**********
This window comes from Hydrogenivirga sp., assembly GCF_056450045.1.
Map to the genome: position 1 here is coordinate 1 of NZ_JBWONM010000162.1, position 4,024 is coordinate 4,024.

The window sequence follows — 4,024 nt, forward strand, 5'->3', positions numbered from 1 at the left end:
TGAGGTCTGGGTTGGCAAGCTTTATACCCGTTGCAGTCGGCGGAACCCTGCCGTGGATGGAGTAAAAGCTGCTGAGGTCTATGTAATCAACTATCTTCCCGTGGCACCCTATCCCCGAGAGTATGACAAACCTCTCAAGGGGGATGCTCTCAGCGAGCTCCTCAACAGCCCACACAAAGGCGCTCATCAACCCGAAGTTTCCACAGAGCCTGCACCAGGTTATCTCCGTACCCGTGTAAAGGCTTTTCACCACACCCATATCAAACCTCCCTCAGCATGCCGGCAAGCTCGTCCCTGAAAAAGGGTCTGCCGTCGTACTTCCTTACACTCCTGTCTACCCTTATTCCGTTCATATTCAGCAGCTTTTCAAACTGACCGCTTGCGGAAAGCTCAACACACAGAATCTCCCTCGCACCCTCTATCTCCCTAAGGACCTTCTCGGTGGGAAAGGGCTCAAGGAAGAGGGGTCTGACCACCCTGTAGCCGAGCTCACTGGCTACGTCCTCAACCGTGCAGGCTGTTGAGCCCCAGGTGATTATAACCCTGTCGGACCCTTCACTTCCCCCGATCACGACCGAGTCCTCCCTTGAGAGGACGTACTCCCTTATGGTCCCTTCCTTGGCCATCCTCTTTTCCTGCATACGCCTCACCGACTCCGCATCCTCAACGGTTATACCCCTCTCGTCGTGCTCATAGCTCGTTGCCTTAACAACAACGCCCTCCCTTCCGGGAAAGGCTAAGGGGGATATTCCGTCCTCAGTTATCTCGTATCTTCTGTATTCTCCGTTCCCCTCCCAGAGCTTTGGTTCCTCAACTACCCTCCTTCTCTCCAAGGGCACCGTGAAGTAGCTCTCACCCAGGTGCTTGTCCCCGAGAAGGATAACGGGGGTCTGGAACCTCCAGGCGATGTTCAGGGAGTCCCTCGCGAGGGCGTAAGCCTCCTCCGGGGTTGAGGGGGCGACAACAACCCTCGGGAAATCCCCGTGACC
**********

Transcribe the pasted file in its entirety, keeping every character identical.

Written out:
This window comes from Hydrogenivirga sp., assembly GCF_056450045.1.
Map to the genome: position 1 here is coordinate 1 of NZ_JBWONM010000162.1, position 4,024 is coordinate 4,024.

The window sequence follows — 4,024 nt, forward strand, 5'->3', positions numbered from 1 at the left end:
TGAGGTCTGGGTTGGCAAGCTTTATACCCGTTGCAGTCGGCGGAACCCTGCCGTGGATGGAGTAAAAGCTGCTGAGGTCTATGTAATCAACTATCTTCCCGTGGCACCCTATCCCCGAGAGTATGACAAACCTCTCAAGGGGGATGCTCTCAGCGAGCTCCTCAACAGCCCACACAAAGGCGCTCATCAACCCGAAGTTTCCACAGAGCCTGCACCAGGTTATCTCCGTACCCGTGTAAAGGCTTTTCACCACACCCATATCAAACCTCCCTCAGCATGCCGGCAAGCTCGTCCCTGAAAAAGGGTCTGCCGTCGTACTTCCTTACACTCCTGTCTACCCTTATTCCGTTCATATTCAGCAGCTTTTCAAACTGACCGCTTGCGGAAAGCTCAACACACAGAATCTCCCTCGCACCCTCTATCTCCCTAAGGACCTTCTCGGTGGGAAAGGGCTCAAGGAAGAGGGGTCTGACCACCCTGTAGCCGAGCTCACTGGCTACGTCCTCAACCGTGCAGGCTGTTGAGCCCCAGGTGATTATAACCCTGTCGGACCCTTCACTTCCCCCGATCACGACCGAGTCCTCCCTTGAGAGGACGTACTCCCTTATGGTCCCTTCCTTGGCCATCCTCTTTTCCTGCATACGCCTCACCGACTCCGCATCCTCAACGGTTATACCCCTCTCGTCGTGCTCATAGCTCGTTGCCTTAACAACAACGCCCTCCCTTCCGGGAAAGGCTAAGGGGGATATTCCGTCCTCAGTTATCTCGTATCTTCTGTATTCTCCGTTCCCCTCCCAGAGCTTTGGTTCCTCAACTACCCTCCTTCTCTCCAAGGGCACCGTGAAGTAGCTCTCACCCAGGTGCTTGTCCCCGAGAAGGATAACGGGGGTCTGGAACCTCCAGGCGATGTTCAGGGAGTCCCTCGCGAGGGCGTAAGCCTCCTCCGGGGTTGAGGGGGCGACAACAACCCTCGGGAAATCCCCGTGACC